NASCAR Executive Vice President Steve O'Donnell talks about what went in to the decision to not hold practice for the NASCAR Sprint Cup Series on Saturday at Texas Motor Speedway.
After earlier trouble, Austin Dillon gets caught up again in an incident, this time with the No. 32 of Steve Arpin .
The Ortho brand of Scotts Miracle-Gro will not return as primary sponsor of Greg Biffle 's No. 16 Roush Fenway Racing Ford in 2016, the organization and team confirmed Friday. "We have enjoyed a long-standing and greatly productive working relationship with Ortho and the Scotts' brand," RFR President Steve Newmark said in a statement. "Over the course of the last decade they -- at different times -- have been able to successfully activate various marketing platforms through our partnership. "They had great success activating around Greg and the No. 16 team and I think all of us enjoyed the 'What's Buggin' Biffle' promotion. However, their marketing strategy for '16 will take them in a different direction. We would of course welcome working with them again in the future and look forward to that possibility." Various Ortho schemes -- including Bug-B-Gone, Fire Ant Killer and Home Defense -- covered Biffle's car for 15 races in 2015. Previously, Scotts had sponsored cars for Roush Fenway Racing from 2005-11. Company spokesman Chris Strunk provided the following statement to SportsBusiness Daily : "We evaluate our sponsorship portfolio on an annual basis and have decided not to renew our partnership agreement with Roush Fenway Racing . Roush Fenway and Greg Biffle have been terrific partners, and we wish them the best. We are extremely appreciative of their participation and support of the Ortho brand."
2002 wreck mirrors Austin's Daytona crash, Rusty Wallace involved, too Austin Dillon 's much-talked about Daytona crash paralleled to a wreck from more than a decade ago in Pocono, with both crashes involving Dale Earnhardt Jr . In 2002, Steve Park was lining up with his competition at Pocono Raceway for the Pennsylvania 500, hoping to snag his second top-10 at the track. Park never did see a top-10 finish that day. In fact, he didn't even complete the first lap thanks to a nasty wreck involving Park, Rusty Wallace and Dale Earnhardt Jr . between Turn 1 and 2. The accident was initially sparked by NASCAR Hall of Famer Wallace. Wallace's No. 2 Team Penske Ford hit the wall after the first turn. Park tried to avoid making contact with the spinning Ford and attempted to move sideways. In his quest to dodge out of Wallace's path, he came into contact with teammate, Dale Earnhardt Jr . Dale Jr. got under Park's No. 1 Chevrolet causing both cars to spin onto the grass. While on the grass, Park slammed into an interior guardrail, flipping the car over violently, multiple times. Similar to his reaction to Dilllon's crash, Dale Jr. was concerned about Park's well-being as it took safety workers some time to help him out of his upside-down vehicle. RELATED: 88 crew recalls frenzy to check on Dillon When Junior was able to get out of his own car, he sprinted over to check on his teammate. Not only was it difficult getting Park out of his car, but it led to a 65-minute red-flag caution with repairs to the interior barrier having to take place before the field could go back to green. Park, like Austin Dillon , walked away from the crash just fine and headed to the infield care center arm-in-arm with Junior.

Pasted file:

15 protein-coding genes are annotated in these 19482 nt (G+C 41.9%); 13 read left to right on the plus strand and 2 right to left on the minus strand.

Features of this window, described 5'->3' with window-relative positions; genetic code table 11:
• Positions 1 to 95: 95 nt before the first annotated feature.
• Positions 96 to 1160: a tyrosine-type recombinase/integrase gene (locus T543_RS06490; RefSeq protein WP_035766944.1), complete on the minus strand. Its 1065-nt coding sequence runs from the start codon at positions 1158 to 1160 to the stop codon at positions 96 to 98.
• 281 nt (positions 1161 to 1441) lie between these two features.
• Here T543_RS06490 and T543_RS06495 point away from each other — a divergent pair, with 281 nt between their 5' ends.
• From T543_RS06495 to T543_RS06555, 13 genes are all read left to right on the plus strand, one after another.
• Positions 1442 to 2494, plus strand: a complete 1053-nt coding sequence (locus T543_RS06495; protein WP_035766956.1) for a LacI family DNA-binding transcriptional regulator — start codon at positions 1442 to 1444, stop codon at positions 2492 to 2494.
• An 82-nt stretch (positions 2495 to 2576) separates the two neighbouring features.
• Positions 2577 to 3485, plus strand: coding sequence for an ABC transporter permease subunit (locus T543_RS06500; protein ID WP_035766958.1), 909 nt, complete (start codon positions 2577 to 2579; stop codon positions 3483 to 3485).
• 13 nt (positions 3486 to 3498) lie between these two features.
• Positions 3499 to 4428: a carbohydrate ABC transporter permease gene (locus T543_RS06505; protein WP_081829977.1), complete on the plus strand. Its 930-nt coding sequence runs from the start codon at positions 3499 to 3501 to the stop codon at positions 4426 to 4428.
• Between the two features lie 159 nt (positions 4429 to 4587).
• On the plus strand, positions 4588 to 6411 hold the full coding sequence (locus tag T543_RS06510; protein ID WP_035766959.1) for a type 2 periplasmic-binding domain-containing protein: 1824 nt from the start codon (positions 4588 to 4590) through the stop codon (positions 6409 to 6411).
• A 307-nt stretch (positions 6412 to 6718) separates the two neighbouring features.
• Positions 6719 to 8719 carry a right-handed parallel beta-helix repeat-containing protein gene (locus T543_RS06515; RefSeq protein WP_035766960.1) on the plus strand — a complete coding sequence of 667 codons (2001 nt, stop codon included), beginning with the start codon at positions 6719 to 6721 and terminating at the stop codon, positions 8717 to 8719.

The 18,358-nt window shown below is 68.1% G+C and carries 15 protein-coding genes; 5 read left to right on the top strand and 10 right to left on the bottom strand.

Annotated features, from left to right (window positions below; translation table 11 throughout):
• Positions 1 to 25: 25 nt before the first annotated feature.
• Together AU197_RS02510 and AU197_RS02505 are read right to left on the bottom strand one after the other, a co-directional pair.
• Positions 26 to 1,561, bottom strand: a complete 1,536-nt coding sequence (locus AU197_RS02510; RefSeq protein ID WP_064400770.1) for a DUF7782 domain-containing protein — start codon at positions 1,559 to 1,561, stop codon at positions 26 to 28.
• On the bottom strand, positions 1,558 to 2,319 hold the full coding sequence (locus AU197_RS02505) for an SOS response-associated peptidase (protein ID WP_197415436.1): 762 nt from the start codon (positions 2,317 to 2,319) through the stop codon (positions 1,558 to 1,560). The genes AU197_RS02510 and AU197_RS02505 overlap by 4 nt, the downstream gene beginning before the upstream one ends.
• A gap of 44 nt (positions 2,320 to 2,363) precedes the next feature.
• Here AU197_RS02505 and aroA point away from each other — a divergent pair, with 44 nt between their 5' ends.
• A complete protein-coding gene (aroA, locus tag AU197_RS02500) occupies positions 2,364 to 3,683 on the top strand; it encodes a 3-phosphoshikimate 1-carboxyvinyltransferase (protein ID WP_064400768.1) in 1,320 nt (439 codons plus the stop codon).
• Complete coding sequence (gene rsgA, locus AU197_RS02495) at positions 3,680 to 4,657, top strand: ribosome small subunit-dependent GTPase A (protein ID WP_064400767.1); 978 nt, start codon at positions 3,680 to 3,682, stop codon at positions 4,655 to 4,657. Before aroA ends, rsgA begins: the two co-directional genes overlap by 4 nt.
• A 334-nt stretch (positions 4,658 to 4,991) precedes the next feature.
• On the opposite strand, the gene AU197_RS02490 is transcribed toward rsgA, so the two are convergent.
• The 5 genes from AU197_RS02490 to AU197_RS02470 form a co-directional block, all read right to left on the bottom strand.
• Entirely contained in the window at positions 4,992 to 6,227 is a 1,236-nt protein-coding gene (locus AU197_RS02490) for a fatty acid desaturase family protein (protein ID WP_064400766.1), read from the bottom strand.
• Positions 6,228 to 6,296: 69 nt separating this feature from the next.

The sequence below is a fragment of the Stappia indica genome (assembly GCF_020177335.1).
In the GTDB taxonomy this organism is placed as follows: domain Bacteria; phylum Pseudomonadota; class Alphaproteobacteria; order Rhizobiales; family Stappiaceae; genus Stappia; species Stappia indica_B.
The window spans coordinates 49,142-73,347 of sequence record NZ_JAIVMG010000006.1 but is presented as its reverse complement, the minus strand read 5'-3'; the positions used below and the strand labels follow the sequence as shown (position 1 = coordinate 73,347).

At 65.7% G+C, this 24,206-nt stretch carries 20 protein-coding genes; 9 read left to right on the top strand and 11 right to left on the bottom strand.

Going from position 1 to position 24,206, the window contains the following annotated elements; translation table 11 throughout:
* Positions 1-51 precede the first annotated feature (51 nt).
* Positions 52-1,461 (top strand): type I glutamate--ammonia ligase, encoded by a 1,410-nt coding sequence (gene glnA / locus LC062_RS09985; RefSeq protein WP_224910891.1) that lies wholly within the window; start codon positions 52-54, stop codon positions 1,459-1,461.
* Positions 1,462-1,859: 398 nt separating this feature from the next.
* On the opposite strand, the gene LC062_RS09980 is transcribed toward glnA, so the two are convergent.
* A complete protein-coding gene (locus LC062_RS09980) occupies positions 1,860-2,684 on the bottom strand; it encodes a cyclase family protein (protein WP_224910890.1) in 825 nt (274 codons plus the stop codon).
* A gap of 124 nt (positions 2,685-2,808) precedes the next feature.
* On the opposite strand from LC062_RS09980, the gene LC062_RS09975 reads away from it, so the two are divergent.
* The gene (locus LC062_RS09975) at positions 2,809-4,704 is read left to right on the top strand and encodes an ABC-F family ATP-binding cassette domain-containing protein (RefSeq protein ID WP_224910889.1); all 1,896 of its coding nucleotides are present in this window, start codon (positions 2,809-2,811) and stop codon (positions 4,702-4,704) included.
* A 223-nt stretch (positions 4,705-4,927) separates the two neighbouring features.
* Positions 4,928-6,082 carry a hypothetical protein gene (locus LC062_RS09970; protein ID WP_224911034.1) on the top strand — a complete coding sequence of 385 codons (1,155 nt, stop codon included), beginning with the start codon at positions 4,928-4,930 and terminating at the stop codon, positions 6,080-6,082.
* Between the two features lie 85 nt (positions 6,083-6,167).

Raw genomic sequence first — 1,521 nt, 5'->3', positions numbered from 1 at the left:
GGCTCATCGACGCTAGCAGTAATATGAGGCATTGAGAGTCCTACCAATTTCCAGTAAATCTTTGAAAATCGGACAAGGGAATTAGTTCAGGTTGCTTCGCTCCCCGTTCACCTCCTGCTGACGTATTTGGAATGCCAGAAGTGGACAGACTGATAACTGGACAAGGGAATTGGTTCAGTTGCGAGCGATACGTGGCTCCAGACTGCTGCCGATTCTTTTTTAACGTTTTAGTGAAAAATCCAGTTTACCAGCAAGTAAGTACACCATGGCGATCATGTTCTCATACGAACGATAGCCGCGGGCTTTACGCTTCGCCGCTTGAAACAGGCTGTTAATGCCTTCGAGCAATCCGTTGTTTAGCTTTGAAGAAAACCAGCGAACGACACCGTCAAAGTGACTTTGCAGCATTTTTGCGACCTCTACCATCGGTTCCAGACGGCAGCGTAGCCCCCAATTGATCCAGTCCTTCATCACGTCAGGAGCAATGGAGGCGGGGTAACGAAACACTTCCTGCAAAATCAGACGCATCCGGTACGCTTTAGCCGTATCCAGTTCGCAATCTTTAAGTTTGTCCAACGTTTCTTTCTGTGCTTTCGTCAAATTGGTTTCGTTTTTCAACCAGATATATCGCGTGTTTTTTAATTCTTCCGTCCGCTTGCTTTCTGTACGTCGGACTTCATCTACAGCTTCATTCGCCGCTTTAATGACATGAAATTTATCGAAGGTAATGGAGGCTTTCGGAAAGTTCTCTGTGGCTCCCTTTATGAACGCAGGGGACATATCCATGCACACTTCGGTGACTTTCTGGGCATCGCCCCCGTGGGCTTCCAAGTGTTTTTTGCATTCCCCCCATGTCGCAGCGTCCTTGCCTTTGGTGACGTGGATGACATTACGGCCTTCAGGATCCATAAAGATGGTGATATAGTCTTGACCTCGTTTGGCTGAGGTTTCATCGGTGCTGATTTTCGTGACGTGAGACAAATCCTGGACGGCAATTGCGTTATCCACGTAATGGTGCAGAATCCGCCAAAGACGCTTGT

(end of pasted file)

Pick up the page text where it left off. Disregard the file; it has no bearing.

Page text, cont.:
The NASCAR Hall of Fame announces Steve Byrnes as the recipient of the 2016 Squier-Hall Award.